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Red-Med Marine Bioinvasion

Final Report Summary - REDMEDINV (Red-Med Marine Bioinvasion)

Biological invasions constitute a major global threat to indigenous communities. Marine ecosystems are particularly vulnerable to biological invasions as organisms can spread rapidly and are harder to detect in comparison than on land. The invasion of Red Sea species into the Mediterranean Sea is among the most extensively documented marine bioinvasion phenomena. Following the intensive development of the Suez Canal, the introduction of alien species into the Mediterranean is anticipated to rapidly increase presenting severe threats to marine biodiversity of the region. The Red-Med Marine Bioinvasion project is aimed at I) developing an early-detection monitoring system for sessile introduced species in the Mediterranean and Red Sea; II) developing models of the dispersal patterns of non-indigenous species based on field and experimental data, investigating the salinity and temperature thresholds of introduced species; and III) enhancing regional sharing of information by establishing a database of marine- introduced species, and by contributing scientific data to open-access databases such as The World Register of Marine Species (WoRMS), and the European Alien Information Network (EASIN). In addition, voucher specimens for future molecular and morphological work have been made available to the public.
Ascidians (Phylum: Chordata) form the focus of the project due to their increasing role in altering biodiversity in fouling communities around the world, and the rapid global spread of non-indigenous ascidians. The current project has significantly enhanced my re-integration as a senior lecturer at the Zoology Department, Faculty of Life Sciences, Tel-Aviv University, and increased my global recognition as an expert in ascidian ecology and biology. The support of the CIG has enabled me to start conducting independent research early on, in my own field of expertise, greatly assisted by additional research grants and prizes, while also involved as co-editor in several international initiatives. For example, my research received funding from two prestigious agencies: The Israel Science Foundation (1 million NIS for 4 years, 2015-2018), on the use of invasive ascidians as bio-indicators of marine environments; and the United States Israel Bi-National Scientific Foundation ($150,000 2016-2017), on the contribution of microbial fauna to the successful establishment of introduced species (co-PI Dr. Susanna López-Legentil, UNCW). This additional recognition facilitate my chances of obtaining soon tenure.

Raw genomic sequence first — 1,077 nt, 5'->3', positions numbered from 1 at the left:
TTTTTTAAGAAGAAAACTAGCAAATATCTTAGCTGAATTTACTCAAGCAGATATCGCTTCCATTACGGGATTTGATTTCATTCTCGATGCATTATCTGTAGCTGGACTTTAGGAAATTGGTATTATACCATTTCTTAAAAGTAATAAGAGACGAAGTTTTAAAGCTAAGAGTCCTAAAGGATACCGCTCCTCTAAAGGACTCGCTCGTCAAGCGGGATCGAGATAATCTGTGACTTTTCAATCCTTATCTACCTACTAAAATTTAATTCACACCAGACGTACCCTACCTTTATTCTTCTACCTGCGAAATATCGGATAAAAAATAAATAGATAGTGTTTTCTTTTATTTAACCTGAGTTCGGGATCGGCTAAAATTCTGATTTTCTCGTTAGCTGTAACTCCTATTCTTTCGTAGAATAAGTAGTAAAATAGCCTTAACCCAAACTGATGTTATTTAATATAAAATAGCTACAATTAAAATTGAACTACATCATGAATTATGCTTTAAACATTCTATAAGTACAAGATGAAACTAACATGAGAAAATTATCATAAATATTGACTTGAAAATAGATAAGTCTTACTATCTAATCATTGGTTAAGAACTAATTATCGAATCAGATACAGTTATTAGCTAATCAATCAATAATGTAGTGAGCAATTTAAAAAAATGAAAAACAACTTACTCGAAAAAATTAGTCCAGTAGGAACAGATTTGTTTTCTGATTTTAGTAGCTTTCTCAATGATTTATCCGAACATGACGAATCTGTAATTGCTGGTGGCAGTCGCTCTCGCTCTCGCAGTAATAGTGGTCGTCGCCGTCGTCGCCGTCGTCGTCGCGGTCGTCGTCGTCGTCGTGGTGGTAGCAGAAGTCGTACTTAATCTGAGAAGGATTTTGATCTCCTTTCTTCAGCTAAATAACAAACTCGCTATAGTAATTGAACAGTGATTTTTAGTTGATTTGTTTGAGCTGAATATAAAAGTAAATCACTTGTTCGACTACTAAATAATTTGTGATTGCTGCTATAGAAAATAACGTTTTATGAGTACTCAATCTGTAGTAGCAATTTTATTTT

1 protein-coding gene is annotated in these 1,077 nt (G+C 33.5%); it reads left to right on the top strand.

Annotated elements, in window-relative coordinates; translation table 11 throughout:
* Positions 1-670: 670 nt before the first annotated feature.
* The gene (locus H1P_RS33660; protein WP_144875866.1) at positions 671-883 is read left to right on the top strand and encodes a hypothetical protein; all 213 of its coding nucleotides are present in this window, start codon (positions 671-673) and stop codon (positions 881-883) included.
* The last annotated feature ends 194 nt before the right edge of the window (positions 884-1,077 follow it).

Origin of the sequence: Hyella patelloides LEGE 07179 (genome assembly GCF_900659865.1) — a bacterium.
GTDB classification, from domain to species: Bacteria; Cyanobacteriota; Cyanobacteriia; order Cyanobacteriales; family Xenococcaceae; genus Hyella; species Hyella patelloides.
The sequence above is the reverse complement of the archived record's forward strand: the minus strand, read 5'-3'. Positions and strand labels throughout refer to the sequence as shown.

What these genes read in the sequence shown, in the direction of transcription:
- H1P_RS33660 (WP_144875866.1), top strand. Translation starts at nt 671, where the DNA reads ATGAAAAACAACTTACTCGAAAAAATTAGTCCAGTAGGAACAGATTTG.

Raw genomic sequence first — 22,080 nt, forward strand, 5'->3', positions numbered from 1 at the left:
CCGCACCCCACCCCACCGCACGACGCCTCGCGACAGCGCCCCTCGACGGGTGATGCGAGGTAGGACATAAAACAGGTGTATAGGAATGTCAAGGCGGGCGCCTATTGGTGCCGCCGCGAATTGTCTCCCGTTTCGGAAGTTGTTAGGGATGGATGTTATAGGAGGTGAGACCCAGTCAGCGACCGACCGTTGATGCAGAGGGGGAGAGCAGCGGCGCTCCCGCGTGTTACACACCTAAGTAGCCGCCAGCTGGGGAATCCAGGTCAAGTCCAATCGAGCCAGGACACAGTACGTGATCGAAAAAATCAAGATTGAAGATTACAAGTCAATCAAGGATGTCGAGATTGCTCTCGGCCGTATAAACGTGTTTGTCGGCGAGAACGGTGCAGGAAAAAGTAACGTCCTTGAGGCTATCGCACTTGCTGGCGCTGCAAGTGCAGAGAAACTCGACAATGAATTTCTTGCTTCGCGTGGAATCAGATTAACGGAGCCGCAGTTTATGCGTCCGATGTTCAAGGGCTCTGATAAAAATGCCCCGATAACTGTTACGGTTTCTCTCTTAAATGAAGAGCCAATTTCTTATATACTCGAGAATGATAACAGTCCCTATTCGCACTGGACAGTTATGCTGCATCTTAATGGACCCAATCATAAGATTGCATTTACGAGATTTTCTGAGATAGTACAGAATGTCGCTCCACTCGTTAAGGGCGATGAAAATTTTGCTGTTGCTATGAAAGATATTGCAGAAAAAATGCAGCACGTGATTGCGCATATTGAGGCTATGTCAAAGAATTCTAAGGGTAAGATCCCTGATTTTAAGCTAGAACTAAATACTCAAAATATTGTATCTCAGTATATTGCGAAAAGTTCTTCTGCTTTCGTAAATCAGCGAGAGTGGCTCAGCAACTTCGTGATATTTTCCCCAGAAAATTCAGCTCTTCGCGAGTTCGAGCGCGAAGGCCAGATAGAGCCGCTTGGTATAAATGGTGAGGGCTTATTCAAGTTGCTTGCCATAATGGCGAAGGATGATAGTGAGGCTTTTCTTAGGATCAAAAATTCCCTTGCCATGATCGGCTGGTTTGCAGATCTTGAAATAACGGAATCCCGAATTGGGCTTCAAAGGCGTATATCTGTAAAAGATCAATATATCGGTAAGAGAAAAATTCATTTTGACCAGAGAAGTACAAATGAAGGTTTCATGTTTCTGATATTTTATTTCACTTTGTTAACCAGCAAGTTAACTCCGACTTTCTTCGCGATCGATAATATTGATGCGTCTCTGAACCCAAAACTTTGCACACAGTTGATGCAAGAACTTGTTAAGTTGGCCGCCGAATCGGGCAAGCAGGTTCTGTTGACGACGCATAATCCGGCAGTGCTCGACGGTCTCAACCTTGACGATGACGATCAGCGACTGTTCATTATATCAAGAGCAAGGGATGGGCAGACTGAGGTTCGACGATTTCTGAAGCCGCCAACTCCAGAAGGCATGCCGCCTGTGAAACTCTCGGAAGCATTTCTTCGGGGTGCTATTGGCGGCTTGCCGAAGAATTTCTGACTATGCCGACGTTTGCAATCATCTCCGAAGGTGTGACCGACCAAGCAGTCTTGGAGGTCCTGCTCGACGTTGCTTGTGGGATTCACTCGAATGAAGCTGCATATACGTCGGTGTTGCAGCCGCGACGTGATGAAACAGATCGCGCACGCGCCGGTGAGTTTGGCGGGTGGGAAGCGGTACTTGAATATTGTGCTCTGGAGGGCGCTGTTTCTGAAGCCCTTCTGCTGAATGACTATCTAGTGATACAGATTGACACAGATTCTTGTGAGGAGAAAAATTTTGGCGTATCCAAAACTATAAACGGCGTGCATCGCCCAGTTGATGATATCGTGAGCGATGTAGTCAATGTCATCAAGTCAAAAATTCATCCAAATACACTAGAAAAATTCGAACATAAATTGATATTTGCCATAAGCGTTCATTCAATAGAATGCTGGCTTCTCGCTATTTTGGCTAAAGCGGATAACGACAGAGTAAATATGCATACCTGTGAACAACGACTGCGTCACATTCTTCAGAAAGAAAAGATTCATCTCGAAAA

The grant greatly contributed to the establishment of the Shenkar laboratory as a broad research team involving graduate students, under-graduate students, post docs, and technicians all dedicated to marine bioinvasion and ascidian research.
During the past four years the Shenkar team invested much effort in monitoring the distribution of non-indigenous ascidians along the Mediterranean coast of Israel, collecting environmental data, identifying factors that may contribute to the successful establishment of invasive species along the coast, and developing strategies for the early detection of newly introduced species. Monitoring vessels has revealed the significant role they play in ascidian dispersal and spread across the Mediterranean, including the discovery of newly introduced species prior to their establishment along the coast. Graduate students in the Shenkar laboratory have studied the reproductive traits and distribution patterns of two of the most abundant invasive species- Herdmania momus and Microcosmus exasperatus, and conducted laboratory experiments investigating the survivorship and physiological response of adults and early life stages to differential salinity and temperature. All of the above data has contributed to our ability to advice and provide useful tools for management and policy makers in Israel and abroad.
Finally, the Shenkar laboratory has been engaged in the majority of outreach activities proposed, such as involving citizen's science by incorporating recreational diver reports in the early-detection campaign, collaboration with both commercial and military agencies, and establishment of a new undergraduate course "Discovering the Sea", in which high-school students from a low socio-economic background attend Tel Aviv University for a full semester to study marine biology and ecology. This course was the first of its kind at the Faculty of Life Sciences, and following its great impact on the students and high-schools, the board of governs of Tel Aviv University supported the initiation of a large scale outreach program, with "Discovering the Sea" as its model course.
The current project's unique results in the field of ascidian bioinvasion in the Mediterranean and Red Sea provide essential information for the development of strategies by which to manage biological invasions in coastal marine environments, and have produced a solid essential base line from which to embark on future studies on marine bioinvasion in the region, and on ascidian ecology and biology in particular.